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Title: Engineering cytochrome P450-reductase fusion enzymes for biocatalysis
Author: Kelly, Paul
Awarding Body: University of Manchester
Current Institution: University of Manchester
Date of Award: 2014
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Cytochromes P450 (P450s) are a superfamily of heme-thiolate monooxygenases. They catalyse a wide variety of reactions on a vast number of substrates and are of particular interest for biocatalyst development due to their ability to oxidise non-activated C-H bonds. Fusion of a P450 to a suitable redox partner protein produces a catalytically self-sufficient enzyme and removes the need to produce electron transfer proteins separately. The well-studied bacterial protein P450cam (Pseudomonas putida) has been fused to the reductase (RhFRed) from the natural fusion protein P450-RhF (Rhodococcus sp.). The P450cam-RhFRed system catalyses the oxidation of camphor and several non-natural substrates and served as the basis for P450cam re-engineering in this current project, with the aim of expanding the substrate scope towards a more mammalian-like activity. The P450cam active site was partitioned into seven paired amino acids and each pair randomised in turn to generate seven sub-libraries of P450cam variants. These were screened for activity using a specially developed colony screen for detection of the blue pigment indigo. In total 94 new variants were identified and then pooled for secondary screening on a number of new substrates, identifying potentially novel activities within the ‘indigo positive’ population. In a separate ‘chimeragenesis’ approach substrate recognition sites (SRSs) within P450cam were targeted for exchange with equivalent portions from a number of human P450s. The B’ helix and F-G loop regions from CYPs 1A2, 2C8, 2D6 and 3A4 were grafted onto the P450cam structure and several of the B’ helix swaps were produced as soluble proteins. The P450cam-2C8-B’-RhFRed chimera gave a Soret peak at 420 nm in the Fe(II)-CO state although an additional substitution next to the proximal cysteine appeared to restore a P450-like state. SRS-exchange therefore offered some insight into structural modularity in P450s, providing a basis for further biocatalyst development.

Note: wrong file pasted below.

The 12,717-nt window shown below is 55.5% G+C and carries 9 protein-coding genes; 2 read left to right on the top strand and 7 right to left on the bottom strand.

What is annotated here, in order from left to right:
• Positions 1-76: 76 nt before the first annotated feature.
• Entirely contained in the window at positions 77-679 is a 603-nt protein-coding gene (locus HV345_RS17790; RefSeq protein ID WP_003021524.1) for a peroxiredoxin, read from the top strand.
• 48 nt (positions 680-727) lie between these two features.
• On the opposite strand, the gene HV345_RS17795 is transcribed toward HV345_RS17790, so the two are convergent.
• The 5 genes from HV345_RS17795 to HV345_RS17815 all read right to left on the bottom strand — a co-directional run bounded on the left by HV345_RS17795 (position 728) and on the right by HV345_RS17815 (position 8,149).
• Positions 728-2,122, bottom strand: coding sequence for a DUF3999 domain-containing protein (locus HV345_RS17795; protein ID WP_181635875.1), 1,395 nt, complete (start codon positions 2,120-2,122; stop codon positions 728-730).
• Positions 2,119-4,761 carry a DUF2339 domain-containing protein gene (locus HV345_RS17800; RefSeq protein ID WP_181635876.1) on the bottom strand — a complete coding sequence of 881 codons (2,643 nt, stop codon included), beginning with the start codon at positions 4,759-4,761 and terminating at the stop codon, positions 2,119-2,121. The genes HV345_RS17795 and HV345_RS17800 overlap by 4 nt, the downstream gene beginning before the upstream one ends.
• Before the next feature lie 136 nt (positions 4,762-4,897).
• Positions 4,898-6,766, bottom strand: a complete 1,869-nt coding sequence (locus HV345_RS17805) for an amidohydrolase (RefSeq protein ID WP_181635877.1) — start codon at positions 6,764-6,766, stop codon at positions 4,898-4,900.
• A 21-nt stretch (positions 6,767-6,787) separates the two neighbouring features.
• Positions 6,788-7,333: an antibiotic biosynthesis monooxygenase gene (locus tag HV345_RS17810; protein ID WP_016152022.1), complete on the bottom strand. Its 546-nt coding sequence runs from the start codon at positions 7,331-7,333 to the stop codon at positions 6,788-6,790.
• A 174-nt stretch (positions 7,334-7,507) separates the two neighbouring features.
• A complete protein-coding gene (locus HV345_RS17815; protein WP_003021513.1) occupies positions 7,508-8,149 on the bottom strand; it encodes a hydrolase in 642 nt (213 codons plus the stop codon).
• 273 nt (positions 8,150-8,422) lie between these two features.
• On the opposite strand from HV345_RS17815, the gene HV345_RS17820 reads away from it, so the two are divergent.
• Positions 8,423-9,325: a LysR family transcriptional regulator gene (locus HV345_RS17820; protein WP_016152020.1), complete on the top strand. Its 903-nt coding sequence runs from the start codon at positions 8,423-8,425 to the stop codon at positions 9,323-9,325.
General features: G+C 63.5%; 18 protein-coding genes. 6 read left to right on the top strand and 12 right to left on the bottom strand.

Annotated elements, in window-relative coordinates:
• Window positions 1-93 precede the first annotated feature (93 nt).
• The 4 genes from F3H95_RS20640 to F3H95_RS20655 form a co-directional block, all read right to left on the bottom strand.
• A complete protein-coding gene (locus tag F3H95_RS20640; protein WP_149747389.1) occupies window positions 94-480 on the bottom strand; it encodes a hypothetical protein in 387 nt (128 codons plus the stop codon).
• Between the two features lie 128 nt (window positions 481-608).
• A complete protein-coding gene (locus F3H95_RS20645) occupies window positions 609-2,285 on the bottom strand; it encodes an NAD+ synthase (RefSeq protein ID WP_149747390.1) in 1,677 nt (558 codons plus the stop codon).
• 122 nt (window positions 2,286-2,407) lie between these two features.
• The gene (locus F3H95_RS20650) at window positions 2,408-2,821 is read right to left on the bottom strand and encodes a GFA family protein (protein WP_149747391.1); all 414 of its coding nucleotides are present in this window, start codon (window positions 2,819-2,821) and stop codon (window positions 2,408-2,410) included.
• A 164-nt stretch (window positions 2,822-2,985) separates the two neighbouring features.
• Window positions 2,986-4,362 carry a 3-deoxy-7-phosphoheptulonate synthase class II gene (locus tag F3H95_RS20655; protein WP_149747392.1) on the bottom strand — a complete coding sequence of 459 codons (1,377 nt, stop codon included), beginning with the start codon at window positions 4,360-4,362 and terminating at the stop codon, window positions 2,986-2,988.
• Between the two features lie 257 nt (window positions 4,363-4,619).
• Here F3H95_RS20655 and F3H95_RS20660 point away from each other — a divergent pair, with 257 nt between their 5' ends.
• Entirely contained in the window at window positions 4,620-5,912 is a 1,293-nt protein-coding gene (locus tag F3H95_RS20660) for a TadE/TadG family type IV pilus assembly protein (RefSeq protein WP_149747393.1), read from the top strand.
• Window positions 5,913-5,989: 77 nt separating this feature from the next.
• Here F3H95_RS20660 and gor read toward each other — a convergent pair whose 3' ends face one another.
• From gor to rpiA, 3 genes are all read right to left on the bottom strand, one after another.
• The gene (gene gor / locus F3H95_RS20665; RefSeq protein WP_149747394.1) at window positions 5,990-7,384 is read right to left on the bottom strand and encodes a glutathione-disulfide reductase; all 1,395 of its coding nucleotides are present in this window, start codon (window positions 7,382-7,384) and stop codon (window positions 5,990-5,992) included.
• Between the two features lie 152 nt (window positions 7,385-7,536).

Supervisor: Flitsch, Sabine; Turner, Nicholas Sponsor: Not available
Qualification Name: Thesis (Ph.D.) Qualification Level: Doctoral
EThOS ID:  DOI: Not available
Keywords: Cytochrome P450 ; Biocatalysis ; P450-reductase fusion ; Mutagenesis ; Solid-phase screen ; Chimeragenesis ; Indigo